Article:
It was never a problem before... company even bought a second seat at times for the instruments... can't do that anymore.

It takes me 12 hours to drive and 5 to fly with the airport, rental car dance and driving to the job.

When I drive, I have all the comforts of home with me...
 
Old 02-16-2013, 07:48 PM
 
Location: Foot of the Rockies
87,113 posts, read 102,899,540 times
Reputation: 33170
Quote:
Originally Posted by nei View Post
Well here's total energy use measured in energy equivalent to kg of oil:

Energy use (kg of oil equivalent per capita) | Data | Table

US is about or slightly more than double.
Only about 10% more than Norway; about 30% more than Sweden for total energy use. Less than half of that of Iceland. It gets colder in parts of the US than it does in Norway or Sweden.
 
Old 02-16-2013, 08:38 PM
 
Location: Hong Kong
1,329 posts, read 877,618 times
Reputation: 217
Quote:
Originally Posted by annerk View Post
I sold my company. Cashed out, made a ton of money. Never need to work again. I met a former colleague for coffee and confessed I was bored. Three days later my phone rang, and it was the president of a company in my industry calling. He said he understood I was bored, and asked if I'd be interested in working for him. He laid out a very attractive offer, and I now work for him. Because I WANT to. I also live in the suburbs because I WANT to. I've also made wise choices--read sentence three in this paragraph.
Okay - just asking. (No need to be hostile, if you were.)
You chose your living arrangement, which now leaves you car-dependent, and vulnerable to a rise in oil prices, and bad roads due to a worsening squeeze on state and local funding.

Since you chose this situation, I therefore imagine that you should be prepared for a squeeze on you finances when the direct and indirect costs of car dependency rise. Don't go complaining that: "the government should do something!" when you chose the situation you are in.
 
Old 02-16-2013, 08:42 PM
 
Location: Hong Kong
1,329 posts, read 877,618 times
Reputation: 217
Quote:
Originally Posted by Katiana View Post
Only about 10% more than Norway; about 30% more than Sweden for total energy use. Less than half of that of Iceland. It gets colder in parts of the US than it does in Norway or Sweden.
Sure. Heating is expensive.
And parts of America are much warmer that the countries you listed
 
Old 02-16-2013, 08:44 PM
 
Location: Los Angeles area
14,018 posts, read 17,801,685 times
Reputation: 32309
Default Is this thread really about saving money? I think not.

Quote:
Originally Posted by Geologic View Post
It is simple for me:
I CHOOSE not to own a car, and would rather put the money into paying down a mortgage.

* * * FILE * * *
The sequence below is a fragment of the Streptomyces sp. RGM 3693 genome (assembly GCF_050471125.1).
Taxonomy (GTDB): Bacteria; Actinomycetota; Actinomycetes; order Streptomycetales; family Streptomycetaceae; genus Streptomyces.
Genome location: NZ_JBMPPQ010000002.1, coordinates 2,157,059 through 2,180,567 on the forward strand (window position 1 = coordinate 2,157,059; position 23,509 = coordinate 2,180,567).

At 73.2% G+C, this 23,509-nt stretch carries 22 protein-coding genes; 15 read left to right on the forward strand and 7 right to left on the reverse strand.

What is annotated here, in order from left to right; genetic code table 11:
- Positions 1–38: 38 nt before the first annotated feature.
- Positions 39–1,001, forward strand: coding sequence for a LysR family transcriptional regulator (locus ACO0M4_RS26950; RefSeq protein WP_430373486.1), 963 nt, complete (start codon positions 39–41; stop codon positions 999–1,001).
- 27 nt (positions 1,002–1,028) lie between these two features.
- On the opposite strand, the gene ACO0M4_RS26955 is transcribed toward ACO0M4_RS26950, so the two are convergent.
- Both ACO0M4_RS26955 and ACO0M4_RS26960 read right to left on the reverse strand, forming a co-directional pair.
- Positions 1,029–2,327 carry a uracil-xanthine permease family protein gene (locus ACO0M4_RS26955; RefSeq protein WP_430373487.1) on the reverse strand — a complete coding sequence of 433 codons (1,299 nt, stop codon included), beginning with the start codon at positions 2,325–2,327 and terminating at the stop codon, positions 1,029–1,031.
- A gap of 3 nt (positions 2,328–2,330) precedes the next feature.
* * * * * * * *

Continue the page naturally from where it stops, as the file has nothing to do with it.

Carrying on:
So do not expect me to be an expert on costs I choose not to pay, especially since I live outside the US.

Whatever the detailed number are, they are more than I want to pay...
And I think they will escalate in the future.

By being STUBBORN and only living where I can live carfree, I can sidestep much of the coming drama about rising Dollar Oil prices.

Truly, I do not understand why far more people do not adopt this simple, winning strategy.
Geologic: The first sentence in bold was your bolding, and the second one is my bolding. The second bolded sentence is very revealing. At great length you have written about saving money by living car-free, but then you finally admit that it's really not about the money after all, as no matter how cheap car ownership is, you simply do not want to own one. Well, fair enough; I have absolutely no interest to convincing you to own a car - as someone else already posted, there are too many of us car owners as it is. But let's face it, you are an ideologue - a true believer - masquerading as someone who is interested in frugal living. I even agree with you to a certain extent: Gasoline prices can only rise over time, as the amount is finite and the low-hanging fruit has already been picked. I think Americans are daft for chosing gas guzzlers to the degree they have (SUV's and the like), and I think cars like the Prius are wise choices. Did you know that the Prius was the largest selling car or truck model in California in 2012?

But this whole saving money business about which such enormous volumes of ink have been spilled in this thread (and I just read the entire thread - all 200 plus posts) is pretty irrelevant to people with even very modest incomes. I worked as a high school teacher for 34 years - that's about as modest an income as a person can have and still be even remotely considered middle class. And yet I could easily afford modest cars and still pay off my mortgage early. Your constant talk about being carless and paying off your mortgage makes a tacit assumption that the former makes possible the latter. But it's just a smoke screen for your real agenda, the anti-car agenda.